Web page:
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Nobody’s upselling? There’s a practical answer!

“The final sales problem is that nobody is upselling. “Many AEs don’t want to call their old clients and upsell them,” says Harris. “They hate it. They can’t stand it. They’re afraid they’re going to get sucker punched with a, ‘Oh I really love you guys, but this thing is broken. Can you help me fix it?’” https://lnkd.in/bqEWBBN … (Richard Harris AA-ISP’s TOP 25 Most Influential Inside Sales Professionals in 2015.)

That “thing is broken” problem Richard Harris raises in the quote above is a very real issue, which I’ve come across very recently. There is an answer, which unites sales and marketing as a team. It’s about creating practical customer-centric content that directly helps existing clients solve the “thing” that is broken.

For example in my last role at Causeway there were plenty of existing clients in our CRM, and which our accounts execs had a relationship with we could upsell to. Our CEO Phil reminded us all at an ‘offside’ at Stoke Park (where they filmed Goldfinger) that ‘farming your patch’ (upselling to existing customers) was the way to pick up most sales.

Farm Your Patch? Click the pic for my piece ‘Growth hacking within the enterprise – a simple, effective exercise!’

What I realised was there was an opportunity especially in Telematics to better upsell (subject to testing) by creating how-to type content that helped existing clients get a better ROI from their existing investment. One tactic to help this happen efficiently is to proactively gather feedback from clients as part of account management. As from experience part of the connected problem is that each customer thinks their issues with your product is entirely specific to them. And in turn account execs are not surprisingly put off from asking about an existing client’s problems in this context. Again there is an upside. The more you know about the specifics the more you can map out more general content for the top of the pipeline which highlights mistakes than even the best industry players might be making,

I was also helped and inspired in this respect by David Lennon at LinkedIn, who directed me to a case study (pdf, 2mb) from VistaVu which produces business management software for the oil industry which came up with a problem solving approach to lead generation – focusing on common operational mistakes:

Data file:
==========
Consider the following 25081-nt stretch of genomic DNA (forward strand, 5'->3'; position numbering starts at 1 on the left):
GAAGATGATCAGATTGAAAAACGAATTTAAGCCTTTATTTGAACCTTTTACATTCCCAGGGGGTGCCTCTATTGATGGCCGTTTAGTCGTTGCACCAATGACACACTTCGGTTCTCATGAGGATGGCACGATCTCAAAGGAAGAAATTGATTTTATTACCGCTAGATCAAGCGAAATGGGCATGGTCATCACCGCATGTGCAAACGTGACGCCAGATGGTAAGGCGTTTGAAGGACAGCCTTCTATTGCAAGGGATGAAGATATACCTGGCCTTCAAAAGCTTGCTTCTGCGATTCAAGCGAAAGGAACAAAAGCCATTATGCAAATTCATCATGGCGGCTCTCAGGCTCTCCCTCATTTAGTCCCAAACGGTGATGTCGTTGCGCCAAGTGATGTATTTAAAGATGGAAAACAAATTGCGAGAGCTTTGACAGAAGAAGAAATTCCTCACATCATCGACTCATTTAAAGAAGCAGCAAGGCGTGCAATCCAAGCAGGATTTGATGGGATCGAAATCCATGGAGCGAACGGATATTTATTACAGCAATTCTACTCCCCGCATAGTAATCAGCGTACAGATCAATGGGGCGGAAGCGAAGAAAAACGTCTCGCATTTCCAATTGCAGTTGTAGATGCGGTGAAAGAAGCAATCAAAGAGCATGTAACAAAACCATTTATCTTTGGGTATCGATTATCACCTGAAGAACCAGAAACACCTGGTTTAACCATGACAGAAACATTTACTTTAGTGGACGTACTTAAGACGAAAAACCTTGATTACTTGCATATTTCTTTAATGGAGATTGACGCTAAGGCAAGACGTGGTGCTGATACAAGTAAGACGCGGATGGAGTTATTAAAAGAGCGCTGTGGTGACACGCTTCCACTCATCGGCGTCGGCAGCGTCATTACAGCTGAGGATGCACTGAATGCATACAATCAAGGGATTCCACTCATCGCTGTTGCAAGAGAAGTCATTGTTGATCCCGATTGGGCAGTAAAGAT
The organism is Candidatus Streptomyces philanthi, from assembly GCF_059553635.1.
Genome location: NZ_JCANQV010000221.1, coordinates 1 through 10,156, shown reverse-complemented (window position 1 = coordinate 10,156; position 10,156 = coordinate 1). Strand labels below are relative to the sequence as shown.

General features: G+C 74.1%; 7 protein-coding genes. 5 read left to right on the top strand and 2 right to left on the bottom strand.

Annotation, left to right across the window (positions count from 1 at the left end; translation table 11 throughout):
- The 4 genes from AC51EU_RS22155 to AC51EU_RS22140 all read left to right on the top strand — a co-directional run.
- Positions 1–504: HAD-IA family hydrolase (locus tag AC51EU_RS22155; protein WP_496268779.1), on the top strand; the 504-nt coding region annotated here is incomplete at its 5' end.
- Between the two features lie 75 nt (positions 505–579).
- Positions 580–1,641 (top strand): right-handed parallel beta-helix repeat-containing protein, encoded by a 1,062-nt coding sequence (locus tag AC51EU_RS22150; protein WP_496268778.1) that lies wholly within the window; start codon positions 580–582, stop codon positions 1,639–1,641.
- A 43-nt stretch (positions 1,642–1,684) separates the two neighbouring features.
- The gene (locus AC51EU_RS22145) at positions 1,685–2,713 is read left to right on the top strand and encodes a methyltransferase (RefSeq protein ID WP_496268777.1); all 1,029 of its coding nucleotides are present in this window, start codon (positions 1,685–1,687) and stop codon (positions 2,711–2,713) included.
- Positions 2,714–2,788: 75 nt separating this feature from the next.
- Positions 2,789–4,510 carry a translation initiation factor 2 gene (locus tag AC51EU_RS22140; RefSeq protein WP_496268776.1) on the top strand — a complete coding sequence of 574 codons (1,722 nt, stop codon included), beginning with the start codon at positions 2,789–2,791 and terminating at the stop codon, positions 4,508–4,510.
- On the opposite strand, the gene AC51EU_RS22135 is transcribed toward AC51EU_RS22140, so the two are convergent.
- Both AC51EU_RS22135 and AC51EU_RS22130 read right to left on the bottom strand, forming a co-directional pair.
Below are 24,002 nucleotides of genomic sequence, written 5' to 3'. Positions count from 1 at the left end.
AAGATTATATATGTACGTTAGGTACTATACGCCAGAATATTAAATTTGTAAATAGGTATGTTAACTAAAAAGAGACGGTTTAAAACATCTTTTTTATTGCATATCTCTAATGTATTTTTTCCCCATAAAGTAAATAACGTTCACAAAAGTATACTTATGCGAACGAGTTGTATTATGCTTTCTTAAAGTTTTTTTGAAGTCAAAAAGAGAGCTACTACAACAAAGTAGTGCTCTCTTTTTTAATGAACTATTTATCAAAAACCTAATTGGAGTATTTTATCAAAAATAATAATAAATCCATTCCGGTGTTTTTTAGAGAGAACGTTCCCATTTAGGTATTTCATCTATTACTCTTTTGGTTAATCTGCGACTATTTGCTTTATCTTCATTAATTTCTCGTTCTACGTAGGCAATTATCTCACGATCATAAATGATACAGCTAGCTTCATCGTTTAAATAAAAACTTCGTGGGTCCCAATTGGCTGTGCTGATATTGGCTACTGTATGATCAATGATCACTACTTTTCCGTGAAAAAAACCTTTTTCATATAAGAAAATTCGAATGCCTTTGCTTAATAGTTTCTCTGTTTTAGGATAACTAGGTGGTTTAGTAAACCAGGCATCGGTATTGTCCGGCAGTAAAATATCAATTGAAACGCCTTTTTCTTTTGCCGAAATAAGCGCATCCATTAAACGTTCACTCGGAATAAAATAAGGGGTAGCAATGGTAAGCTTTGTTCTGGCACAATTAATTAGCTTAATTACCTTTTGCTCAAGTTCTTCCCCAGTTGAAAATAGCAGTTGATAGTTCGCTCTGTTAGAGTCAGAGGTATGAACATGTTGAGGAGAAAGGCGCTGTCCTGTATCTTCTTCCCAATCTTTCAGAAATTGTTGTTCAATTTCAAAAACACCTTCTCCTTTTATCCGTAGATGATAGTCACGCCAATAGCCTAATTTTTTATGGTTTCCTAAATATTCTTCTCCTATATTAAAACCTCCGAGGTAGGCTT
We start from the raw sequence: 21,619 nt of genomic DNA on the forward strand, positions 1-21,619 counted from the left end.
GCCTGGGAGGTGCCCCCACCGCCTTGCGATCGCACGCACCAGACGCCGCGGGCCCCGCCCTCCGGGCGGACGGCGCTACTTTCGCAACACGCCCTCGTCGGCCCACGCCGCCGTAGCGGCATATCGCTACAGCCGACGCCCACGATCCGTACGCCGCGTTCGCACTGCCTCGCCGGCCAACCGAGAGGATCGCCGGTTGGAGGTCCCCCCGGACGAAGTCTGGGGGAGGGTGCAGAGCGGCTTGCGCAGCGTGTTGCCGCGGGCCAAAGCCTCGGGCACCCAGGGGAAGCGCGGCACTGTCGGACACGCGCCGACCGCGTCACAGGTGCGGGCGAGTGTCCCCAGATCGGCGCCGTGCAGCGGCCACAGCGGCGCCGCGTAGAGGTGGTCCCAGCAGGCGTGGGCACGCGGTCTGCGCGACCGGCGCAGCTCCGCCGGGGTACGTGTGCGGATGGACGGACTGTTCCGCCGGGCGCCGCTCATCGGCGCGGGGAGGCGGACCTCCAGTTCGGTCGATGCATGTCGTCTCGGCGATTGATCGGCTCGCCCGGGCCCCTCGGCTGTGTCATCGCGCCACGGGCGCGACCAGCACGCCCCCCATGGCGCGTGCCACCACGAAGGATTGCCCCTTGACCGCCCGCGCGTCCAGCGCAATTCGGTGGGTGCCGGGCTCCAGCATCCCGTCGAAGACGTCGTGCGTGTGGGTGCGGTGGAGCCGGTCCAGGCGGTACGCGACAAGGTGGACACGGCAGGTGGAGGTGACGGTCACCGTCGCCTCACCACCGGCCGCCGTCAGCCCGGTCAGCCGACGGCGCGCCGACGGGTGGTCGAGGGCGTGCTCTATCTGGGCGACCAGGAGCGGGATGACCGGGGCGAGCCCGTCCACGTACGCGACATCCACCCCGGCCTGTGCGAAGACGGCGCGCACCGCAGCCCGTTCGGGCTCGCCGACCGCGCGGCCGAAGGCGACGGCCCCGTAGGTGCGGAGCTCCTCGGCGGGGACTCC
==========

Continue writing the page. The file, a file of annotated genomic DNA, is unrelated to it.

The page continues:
“The company leveraged a thought provoking and unconventional advertisement with the heading “The 7 Deadly Sins of Oilfield Services Companies,” aimed at intriguing readers by providing a special report on common, yet costly, operational mistakes that even well-run companies can make.

“Within one week, the Display Ads campaign generated four to five times more leads than with any other online display advertising campaign across any network, on any site for VistaVu. Of the 20 new leads received, 19 were qualified for the sales team to pursue. Overall campaign cost per lead was also one-fifth of the cost that VistaVu typically spends for marketing qualified leads.

“In addition, the lead conversion rate was 2.4 times better (18.2%) than its benchmark with other online trade media display advertising. What’s more, VistaVu’s cost per lead (CPL) was approximately 75% lower when compared to its average CPL with other online advertising channels.”

So now you have two integrated content approaches to both generating new leads, and upselling to existing customers, that focuses on generic problems for new leads and specific ROI problems with your solution with existing clients. But back to the original point of this post, upselling by solving existing customer problems. How do you go about that?

If you want to find out my tailored suggestion on how to go about that for your business drop me a line below. I’m happy to chat!

Help for your business?

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Your MVP should so just 1 thing

Minimum Viable Products (MVPs) are tricky:

  • How “minimal” should yours be?
  • What does “viable” mean?